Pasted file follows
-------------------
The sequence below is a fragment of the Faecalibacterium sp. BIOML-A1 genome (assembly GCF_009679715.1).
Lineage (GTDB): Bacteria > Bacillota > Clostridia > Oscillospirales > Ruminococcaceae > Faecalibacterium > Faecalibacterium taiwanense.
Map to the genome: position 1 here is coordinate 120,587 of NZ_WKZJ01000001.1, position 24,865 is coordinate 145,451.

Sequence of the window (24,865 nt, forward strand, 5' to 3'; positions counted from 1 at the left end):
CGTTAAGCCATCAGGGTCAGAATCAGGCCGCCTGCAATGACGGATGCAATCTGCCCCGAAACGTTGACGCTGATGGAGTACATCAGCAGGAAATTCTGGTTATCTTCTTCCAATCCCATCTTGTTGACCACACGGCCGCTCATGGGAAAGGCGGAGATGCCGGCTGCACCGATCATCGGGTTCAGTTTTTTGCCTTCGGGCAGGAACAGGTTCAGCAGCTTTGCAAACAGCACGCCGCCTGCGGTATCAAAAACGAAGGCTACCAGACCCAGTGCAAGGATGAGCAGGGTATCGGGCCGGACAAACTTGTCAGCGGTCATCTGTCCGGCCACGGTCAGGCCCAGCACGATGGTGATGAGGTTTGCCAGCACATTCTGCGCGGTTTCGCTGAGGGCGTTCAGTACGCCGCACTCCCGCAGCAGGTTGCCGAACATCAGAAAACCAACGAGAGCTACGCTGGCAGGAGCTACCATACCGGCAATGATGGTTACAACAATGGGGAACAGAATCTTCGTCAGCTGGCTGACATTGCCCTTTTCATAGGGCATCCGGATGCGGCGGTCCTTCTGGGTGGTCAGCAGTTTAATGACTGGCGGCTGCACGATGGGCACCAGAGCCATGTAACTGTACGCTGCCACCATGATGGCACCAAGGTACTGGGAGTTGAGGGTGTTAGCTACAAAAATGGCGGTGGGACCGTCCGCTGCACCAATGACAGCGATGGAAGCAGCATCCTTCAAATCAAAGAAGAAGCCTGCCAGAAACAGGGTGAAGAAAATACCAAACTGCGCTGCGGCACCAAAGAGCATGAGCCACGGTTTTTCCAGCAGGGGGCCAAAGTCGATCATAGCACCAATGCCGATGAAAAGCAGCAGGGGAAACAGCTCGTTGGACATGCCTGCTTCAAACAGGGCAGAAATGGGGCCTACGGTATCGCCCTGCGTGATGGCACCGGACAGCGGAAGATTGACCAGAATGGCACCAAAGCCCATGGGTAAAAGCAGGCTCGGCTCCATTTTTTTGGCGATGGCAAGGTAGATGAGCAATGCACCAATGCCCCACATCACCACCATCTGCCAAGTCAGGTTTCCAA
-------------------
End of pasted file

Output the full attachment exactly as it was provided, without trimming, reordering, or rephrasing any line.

The sequence below is a fragment of the Faecalibacterium sp. BIOML-A1 genome (assembly GCF_009679715.1).
Lineage (GTDB): Bacteria > Bacillota > Clostridia > Oscillospirales > Ruminococcaceae > Faecalibacterium > Faecalibacterium taiwanense.
Map to the genome: position 1 here is coordinate 120,587 of NZ_WKZJ01000001.1, position 24,865 is coordinate 145,451.

Sequence of the window (24,865 nt, forward strand, 5' to 3'; positions counted from 1 at the left end):
CGTTAAGCCATCAGGGTCAGAATCAGGCCGCCTGCAATGACGGATGCAATCTGCCCCGAAACGTTGACGCTGATGGAGTACATCAGCAGGAAATTCTGGTTATCTTCTTCCAATCCCATCTTGTTGACCACACGGCCGCTCATGGGAAAGGCGGAGATGCCGGCTGCACCGATCATCGGGTTCAGTTTTTTGCCTTCGGGCAGGAACAGGTTCAGCAGCTTTGCAAACAGCACGCCGCCTGCGGTATCAAAAACGAAGGCTACCAGACCCAGTGCAAGGATGAGCAGGGTATCGGGCCGGACAAACTTGTCAGCGGTCATCTGTCCGGCCACGGTCAGGCCCAGCACGATGGTGATGAGGTTTGCCAGCACATTCTGCGCGGTTTCGCTGAGGGCGTTCAGTACGCCGCACTCCCGCAGCAGGTTGCCGAACATCAGAAAACCAACGAGAGCTACGCTGGCAGGAGCTACCATACCGGCAATGATGGTTACAACAATGGGGAACAGAATCTTCGTCAGCTGGCTGACATTGCCCTTTTCATAGGGCATCCGGATGCGGCGGTCCTTCTGGGTGGTCAGCAGTTTAATGACTGGCGGCTGCACGATGGGCACCAGAGCCATGTAACTGTACGCTGCCACCATGATGGCACCAAGGTACTGGGAGTTGAGGGTGTTAGCTACAAAAATGGCGGTGGGACCGTCCGCTGCACCAATGACAGCGATGGAAGCAGCATCCTTCAAATCAAAGAAGAAGCCTGCCAGAAACAGGGTGAAGAAAATACCAAACTGCGCTGCGGCACCAAAGAGCATGAGCCACGGTTTTTCCAGCAGGGGGCCAAAGTCGATCATAGCACCAATGCCGATGAAAAGCAGCAGGGGAAACAGCTCGTTGGACATGCCTGCTTCAAACAGGGCAGAAATGGGGCCTACGGTATCGCCCTGCGTGATGGCACCGGACAGCGGAAGATTGACCAGAATGGCACCAAAGCCCATGGGTAAAAGCAGGCTCGGCTCCATTTTTTTGGCGATGGCAAGGTAGATGAGCAATGCACCAATGCCCCACATCACCACCATCTGCCAAGTCAGGTTTCCAA